This book is for social work and criminal justice practitioners who wish to develop culturally appropriate and effective programs for reducing anger-related violence perpetrated by Indigenous men. It places cultural context at the heart of any intervention, broadening the focus from problematic behaviour to a more holistic notion of well-being.
The book is structured in three parts.
Part 1 explores Indigenous perspectives on anger and violence, on both sociological and psychological levels. The different views presented show there is no single ďcauseĒ but provide contexts for understanding an individualís anger.
Part 2 outlines methodologies and processes for collecting meaningful data on anger and Indigenous men.
Part 3 presents ideas for developing and delivering anger management programs that meet the needs of Indigenous men:
- how to adapt existing programs in culturally appropriate ways
- specific needs of the staff delivering the programs
- a pedagogical framework and sample session plans, and
- future directions for program development and evaluation
The contributors include psychologists, counsellors, educationalists and academics from both Indigenous and non-Indigenous backgrounds.
Part One: Rationale
Psychological treatments for rehabilitating offenders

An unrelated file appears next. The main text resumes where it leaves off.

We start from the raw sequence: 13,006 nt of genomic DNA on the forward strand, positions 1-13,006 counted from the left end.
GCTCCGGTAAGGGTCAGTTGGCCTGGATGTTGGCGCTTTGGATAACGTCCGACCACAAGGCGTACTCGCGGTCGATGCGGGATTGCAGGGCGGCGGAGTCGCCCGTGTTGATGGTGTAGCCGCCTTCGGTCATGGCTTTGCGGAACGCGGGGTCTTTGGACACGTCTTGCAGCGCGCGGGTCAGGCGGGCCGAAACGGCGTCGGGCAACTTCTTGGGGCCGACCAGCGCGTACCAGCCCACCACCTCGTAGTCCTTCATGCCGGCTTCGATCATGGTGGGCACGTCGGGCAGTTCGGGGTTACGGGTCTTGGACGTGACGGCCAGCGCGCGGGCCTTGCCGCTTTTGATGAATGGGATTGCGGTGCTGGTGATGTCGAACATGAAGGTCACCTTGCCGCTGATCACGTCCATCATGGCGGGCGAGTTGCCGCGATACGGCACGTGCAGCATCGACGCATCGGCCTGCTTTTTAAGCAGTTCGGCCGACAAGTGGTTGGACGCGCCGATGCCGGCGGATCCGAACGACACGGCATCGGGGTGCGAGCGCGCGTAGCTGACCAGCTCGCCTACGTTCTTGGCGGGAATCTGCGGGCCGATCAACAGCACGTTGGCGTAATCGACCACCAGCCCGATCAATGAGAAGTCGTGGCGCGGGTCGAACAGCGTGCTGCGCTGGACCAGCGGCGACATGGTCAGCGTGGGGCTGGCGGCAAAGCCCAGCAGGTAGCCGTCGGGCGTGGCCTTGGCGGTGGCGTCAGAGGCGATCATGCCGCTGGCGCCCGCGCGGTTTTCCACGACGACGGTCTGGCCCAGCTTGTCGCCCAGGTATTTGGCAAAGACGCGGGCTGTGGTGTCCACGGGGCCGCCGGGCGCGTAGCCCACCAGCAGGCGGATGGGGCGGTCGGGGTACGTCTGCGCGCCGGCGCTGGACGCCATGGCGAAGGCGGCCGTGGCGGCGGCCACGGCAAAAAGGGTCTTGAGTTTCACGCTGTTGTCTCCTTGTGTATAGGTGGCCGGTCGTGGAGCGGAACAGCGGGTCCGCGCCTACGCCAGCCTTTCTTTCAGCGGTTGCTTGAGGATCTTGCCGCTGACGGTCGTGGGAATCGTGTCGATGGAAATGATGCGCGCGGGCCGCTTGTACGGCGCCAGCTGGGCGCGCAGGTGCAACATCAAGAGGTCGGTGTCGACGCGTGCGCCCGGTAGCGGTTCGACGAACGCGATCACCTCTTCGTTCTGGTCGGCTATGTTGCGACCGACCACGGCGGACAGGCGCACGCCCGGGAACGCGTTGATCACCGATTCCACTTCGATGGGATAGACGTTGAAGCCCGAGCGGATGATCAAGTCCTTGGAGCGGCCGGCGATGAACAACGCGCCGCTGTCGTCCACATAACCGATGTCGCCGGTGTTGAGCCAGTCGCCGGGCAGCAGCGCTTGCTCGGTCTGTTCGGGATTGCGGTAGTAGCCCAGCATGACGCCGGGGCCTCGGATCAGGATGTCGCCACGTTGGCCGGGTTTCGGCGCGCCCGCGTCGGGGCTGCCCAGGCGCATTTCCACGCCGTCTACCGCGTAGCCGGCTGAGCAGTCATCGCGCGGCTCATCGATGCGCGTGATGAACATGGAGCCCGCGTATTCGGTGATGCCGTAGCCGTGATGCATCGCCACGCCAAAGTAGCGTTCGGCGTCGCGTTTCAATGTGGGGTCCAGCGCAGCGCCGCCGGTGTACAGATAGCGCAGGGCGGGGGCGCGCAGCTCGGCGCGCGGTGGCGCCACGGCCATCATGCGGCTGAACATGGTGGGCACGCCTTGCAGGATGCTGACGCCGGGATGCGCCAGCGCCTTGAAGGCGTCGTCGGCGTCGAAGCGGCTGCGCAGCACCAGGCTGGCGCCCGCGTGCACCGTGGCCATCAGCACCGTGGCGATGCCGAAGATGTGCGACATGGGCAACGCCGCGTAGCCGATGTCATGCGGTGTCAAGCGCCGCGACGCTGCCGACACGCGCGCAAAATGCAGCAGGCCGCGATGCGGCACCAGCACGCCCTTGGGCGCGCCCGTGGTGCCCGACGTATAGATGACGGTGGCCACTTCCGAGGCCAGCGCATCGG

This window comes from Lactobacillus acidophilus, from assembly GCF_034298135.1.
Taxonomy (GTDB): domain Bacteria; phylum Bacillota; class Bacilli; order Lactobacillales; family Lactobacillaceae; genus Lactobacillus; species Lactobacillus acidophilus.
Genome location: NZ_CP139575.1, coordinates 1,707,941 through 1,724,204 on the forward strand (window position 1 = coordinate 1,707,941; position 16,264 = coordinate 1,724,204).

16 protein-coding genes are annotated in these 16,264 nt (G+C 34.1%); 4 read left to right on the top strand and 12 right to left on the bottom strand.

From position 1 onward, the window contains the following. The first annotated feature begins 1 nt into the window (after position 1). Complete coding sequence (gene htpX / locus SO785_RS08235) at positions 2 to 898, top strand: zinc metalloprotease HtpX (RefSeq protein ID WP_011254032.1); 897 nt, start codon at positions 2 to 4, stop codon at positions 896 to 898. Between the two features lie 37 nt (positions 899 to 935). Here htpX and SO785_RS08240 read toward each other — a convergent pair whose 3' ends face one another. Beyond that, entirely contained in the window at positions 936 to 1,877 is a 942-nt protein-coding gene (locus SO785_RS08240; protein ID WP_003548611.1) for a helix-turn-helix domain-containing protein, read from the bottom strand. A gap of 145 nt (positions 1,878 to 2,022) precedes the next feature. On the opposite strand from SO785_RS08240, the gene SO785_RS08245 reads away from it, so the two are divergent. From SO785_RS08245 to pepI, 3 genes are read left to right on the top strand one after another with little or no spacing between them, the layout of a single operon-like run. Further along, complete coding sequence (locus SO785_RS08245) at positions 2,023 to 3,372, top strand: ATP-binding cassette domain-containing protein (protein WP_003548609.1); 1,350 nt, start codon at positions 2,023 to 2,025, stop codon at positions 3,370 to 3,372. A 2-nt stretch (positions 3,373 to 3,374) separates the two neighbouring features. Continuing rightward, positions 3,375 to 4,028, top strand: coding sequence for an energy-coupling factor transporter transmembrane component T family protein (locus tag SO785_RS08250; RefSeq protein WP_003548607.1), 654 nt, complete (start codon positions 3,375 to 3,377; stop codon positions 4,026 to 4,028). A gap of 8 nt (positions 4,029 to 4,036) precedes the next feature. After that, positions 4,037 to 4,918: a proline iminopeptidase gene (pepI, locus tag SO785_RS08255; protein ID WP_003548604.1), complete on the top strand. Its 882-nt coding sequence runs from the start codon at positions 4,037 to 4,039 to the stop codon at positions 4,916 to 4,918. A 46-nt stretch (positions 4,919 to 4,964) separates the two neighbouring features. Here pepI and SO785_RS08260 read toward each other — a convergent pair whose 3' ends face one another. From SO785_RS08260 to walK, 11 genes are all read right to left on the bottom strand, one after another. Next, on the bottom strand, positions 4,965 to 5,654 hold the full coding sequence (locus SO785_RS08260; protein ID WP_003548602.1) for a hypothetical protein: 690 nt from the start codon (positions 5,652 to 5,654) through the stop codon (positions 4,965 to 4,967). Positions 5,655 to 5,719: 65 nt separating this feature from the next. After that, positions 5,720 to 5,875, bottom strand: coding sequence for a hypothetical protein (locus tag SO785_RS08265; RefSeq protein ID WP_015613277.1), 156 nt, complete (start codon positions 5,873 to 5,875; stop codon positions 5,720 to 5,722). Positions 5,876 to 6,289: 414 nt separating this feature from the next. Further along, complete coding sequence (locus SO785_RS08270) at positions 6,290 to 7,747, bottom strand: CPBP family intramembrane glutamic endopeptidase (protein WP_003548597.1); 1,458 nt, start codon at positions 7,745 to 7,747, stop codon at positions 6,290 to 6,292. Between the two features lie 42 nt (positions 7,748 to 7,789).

Andrew Day and Kevin Howells
The treatment of anger in offenders
Indigenous service providersí perspectives on anger programs
Peter Mals, Kevin Howells, Andrew Day and Guy Hall
Indigenous anger and the criminogenic effects of the criminal justice system
Exploring issues of wellbeing for Indigenous men
Jason De Santolo
Indigenous trauma, grief and loss
A loss and grief model in practice
Part Two: Research and Development
The significance of context: Stories from South Australia
Andrew Day, Linda Davey, Rosemary Wanganeen, Kevin Howells, Jason De Santolo and Martin Nakata
Beneath the surface of anger: understanding the context of Indigenous menís anger
Martin Nakata, Andrew Day, Kevin Howells, Rosemary Wanganeen, Ruth McCausland, Jason De Santolo, Vicky Nakata and Taloi Havini
Anger and trauma in prison: A comparative study
Andrew Day, Linda Davey, Rosemary Wanganeen, Sharon Casey, Kevin Howells and Martin Nakata
New media innovation: A developing tool for research into Indigenous menís experiences and expressions of anger
Jason De Santolo
Reflections on methodology and process: A non-Indigenous perspective
Linda Davey and Andrew Day
Part Three: Programming
The Koori Cognitive Skills program redevelopment project: Findings and implications for other Indigenous offender rehabilitation programs
Robin Jones and Graham Atkinson
Implications for the delivery of anger management programs
Andrew Day, Martin Nakata and project team
The needs of Indigenous criminal justice workers
Andrew Day, Glen Giles, Brian Marshall and Von Sanderson
An Anger Intervention Model: A pedagogical design for Indigenous men in community settings
Martin Nakata and Vicki Nakata
Addendum: Sample Anger Management Exercises and Session Plan
Paige Johnston and Andrew Day
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Published 8 July 2008
Publisher The Federation Press
Australian RRP $49.95
International Price $45.00
Criminology & Policing - Justice Studies